She explains that soft skills training works much better in different situations – when L&D specialists or HR professionals interact with staff and identify what they also see as their training needs. “After all, it is their L&D journey. Then analyse the team feedback and have team training sessions, which include senior managers,” Pappin adds.

At the same time, Smith​​​​ cautions that inevitably, there will be issues of friction or conduct in any workforce that cannot be mitigated by such training, even despite the best intentions.

For instance, research from 2021 by the Ethics and Compliance Initiative in the US, found that half (49 per cent) of employees reported unethical behaviour in their organisation, including favouritism toward certain employees (35 per cent), management lying to employees (25 per cent) and abusive behaviour (22 per cent).

“Where such issues are identified as offences of misconduct, employers should be sure that they follow the appropriate disciplinary process,” Smith says.

There is a need to be particularly careful where issues of friction or conduct are said to have amounted to discrimination, in which case consideration should be given to the provisions of the Equality Act 2010, he says. 

In reality, “reactive, ad-hoc soft skills training often forms part of a series of actions taken by an employer to try and resolve a specific issue, for example where an employee’s conduct has been unsavoury, disciplinary outcomes will often involve the issuing of a sanction for the behaviour, as well as a supportive measure (such as soft skills training) to fill a particular skills-gap”. 

Is soft skills training best after conflict at work?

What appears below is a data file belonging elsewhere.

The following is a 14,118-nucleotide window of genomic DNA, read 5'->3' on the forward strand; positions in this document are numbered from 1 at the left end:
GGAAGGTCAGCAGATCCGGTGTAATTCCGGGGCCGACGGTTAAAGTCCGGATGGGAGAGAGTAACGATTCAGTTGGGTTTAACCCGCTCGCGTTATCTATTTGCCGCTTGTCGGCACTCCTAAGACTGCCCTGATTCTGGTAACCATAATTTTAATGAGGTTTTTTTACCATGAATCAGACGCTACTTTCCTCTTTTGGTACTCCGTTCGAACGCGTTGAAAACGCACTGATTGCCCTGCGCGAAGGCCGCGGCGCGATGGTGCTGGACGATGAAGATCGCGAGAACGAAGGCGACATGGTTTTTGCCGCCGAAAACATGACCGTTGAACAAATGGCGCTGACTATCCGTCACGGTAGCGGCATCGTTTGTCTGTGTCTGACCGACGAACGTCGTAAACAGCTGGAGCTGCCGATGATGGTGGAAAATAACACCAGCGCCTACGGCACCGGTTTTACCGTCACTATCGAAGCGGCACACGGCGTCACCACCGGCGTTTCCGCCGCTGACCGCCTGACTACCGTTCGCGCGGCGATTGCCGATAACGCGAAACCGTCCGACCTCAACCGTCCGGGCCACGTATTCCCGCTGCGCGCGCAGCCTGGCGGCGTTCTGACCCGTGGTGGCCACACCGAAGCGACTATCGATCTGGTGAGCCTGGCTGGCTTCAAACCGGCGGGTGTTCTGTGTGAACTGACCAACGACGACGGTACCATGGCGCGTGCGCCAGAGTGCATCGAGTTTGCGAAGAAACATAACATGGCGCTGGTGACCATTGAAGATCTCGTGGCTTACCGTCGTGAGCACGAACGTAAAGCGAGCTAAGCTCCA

But is inviting someone involved in a conflict straight to a soft skills training generally a good idea?  According to Samantha Mullins, director of Latitude HR, not so much.

“In my experience, when soft skills training or coaching are used as part of an improvement plan, it is rarely successful. Employees feel resentful, managers often don’t expect it to work, and trainers struggle to get positive engagement and outcomes,” she says. This is particularly true for senior leaders who can feel that there is nothing for them to gain from soft skills training and view it as an additional pressure on their time. 

Asked whether there are expectations of further friction when having to invite a senior manager to attend soft skills training following a conflict, Smith,​​​ however, says that

there’s no reason to handle the process any differently. In any case, senior managers should be more open to the concept of soft skills training since “by virtue of their experience, those in senior positions have often developed soft skills organically out of necessity and having realised that effective people management and leadership is crucial to managerial and organisational success”, he adds.

Suggesting a key element that can make soft skills training useful and non-intrusive, Mullins says that “when learning is embedded in the culture of an organisation, with a visible commitment to continuous personal development at all levels, not only will employees thrive, but they will also perceive soft skills training as ‘the norm’ and something to be embraced,” she says while adding that “this impact will be greatest when senior leaders are self-aware, seek out learning opportunities and are transparent about their gaps”.